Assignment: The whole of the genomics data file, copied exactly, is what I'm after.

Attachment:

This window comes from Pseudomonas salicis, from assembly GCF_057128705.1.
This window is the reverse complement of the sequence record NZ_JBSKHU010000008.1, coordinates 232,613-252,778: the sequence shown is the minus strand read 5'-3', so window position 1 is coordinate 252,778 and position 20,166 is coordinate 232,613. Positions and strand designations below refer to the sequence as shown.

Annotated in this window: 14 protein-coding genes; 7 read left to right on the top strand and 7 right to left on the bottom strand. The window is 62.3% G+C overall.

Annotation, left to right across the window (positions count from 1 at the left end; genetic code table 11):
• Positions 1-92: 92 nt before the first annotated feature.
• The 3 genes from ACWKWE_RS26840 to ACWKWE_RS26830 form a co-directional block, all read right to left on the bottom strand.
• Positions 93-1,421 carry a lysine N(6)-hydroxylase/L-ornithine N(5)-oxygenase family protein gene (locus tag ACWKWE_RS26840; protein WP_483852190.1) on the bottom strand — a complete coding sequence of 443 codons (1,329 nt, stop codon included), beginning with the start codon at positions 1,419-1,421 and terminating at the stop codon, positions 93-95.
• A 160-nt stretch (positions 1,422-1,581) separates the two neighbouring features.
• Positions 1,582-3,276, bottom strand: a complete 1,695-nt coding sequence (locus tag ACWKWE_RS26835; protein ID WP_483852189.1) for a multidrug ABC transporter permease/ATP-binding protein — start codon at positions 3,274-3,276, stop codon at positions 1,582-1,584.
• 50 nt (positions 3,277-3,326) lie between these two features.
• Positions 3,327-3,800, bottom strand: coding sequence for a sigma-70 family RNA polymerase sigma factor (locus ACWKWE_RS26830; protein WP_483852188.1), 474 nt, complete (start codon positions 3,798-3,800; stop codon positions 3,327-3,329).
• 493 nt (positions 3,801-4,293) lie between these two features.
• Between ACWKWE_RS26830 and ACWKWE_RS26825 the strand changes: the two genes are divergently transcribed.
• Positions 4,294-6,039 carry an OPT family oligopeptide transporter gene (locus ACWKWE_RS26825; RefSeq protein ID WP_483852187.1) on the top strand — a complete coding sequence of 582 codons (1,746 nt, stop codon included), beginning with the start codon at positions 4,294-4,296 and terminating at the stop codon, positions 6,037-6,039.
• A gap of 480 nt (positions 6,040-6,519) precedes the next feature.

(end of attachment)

This window comes from Pseudomonas salicis, from assembly GCF_057128705.1.
This window is the reverse complement of the sequence record NZ_JBSKHU010000008.1, coordinates 232,613-252,778: the sequence shown is the minus strand read 5'-3', so window position 1 is coordinate 252,778 and position 20,166 is coordinate 232,613. Positions and strand designations below refer to the sequence as shown.

Annotated in this window: 14 protein-coding genes; 7 read left to right on the top strand and 7 right to left on the bottom strand. The window is 62.3% G+C overall.

Annotation, left to right across the window (positions count from 1 at the left end; genetic code table 11):
• Positions 1-92: 92 nt before the first annotated feature.
• The 3 genes from ACWKWE_RS26840 to ACWKWE_RS26830 form a co-directional block, all read right to left on the bottom strand.
• Positions 93-1,421 carry a lysine N(6)-hydroxylase/L-ornithine N(5)-oxygenase family protein gene (locus tag ACWKWE_RS26840; protein WP_483852190.1) on the bottom strand — a complete coding sequence of 443 codons (1,329 nt, stop codon included), beginning with the start codon at positions 1,419-1,421 and terminating at the stop codon, positions 93-95.
• A 160-nt stretch (positions 1,422-1,581) separates the two neighbouring features.
• Positions 1,582-3,276, bottom strand: a complete 1,695-nt coding sequence (locus tag ACWKWE_RS26835; protein ID WP_483852189.1) for a multidrug ABC transporter permease/ATP-binding protein — start codon at positions 3,274-3,276, stop codon at positions 1,582-1,584.
• 50 nt (positions 3,277-3,326) lie between these two features.
• Positions 3,327-3,800, bottom strand: coding sequence for a sigma-70 family RNA polymerase sigma factor (locus ACWKWE_RS26830; protein WP_483852188.1), 474 nt, complete (start codon positions 3,798-3,800; stop codon positions 3,327-3,329).
• 493 nt (positions 3,801-4,293) lie between these two features.
• Between ACWKWE_RS26830 and ACWKWE_RS26825 the strand changes: the two genes are divergently transcribed.
• Positions 4,294-6,039 carry an OPT family oligopeptide transporter gene (locus ACWKWE_RS26825; RefSeq protein ID WP_483852187.1) on the top strand — a complete coding sequence of 582 codons (1,746 nt, stop codon included), beginning with the start codon at positions 4,294-4,296 and terminating at the stop codon, positions 6,037-6,039.
• A gap of 480 nt (positions 6,040-6,519) precedes the next feature.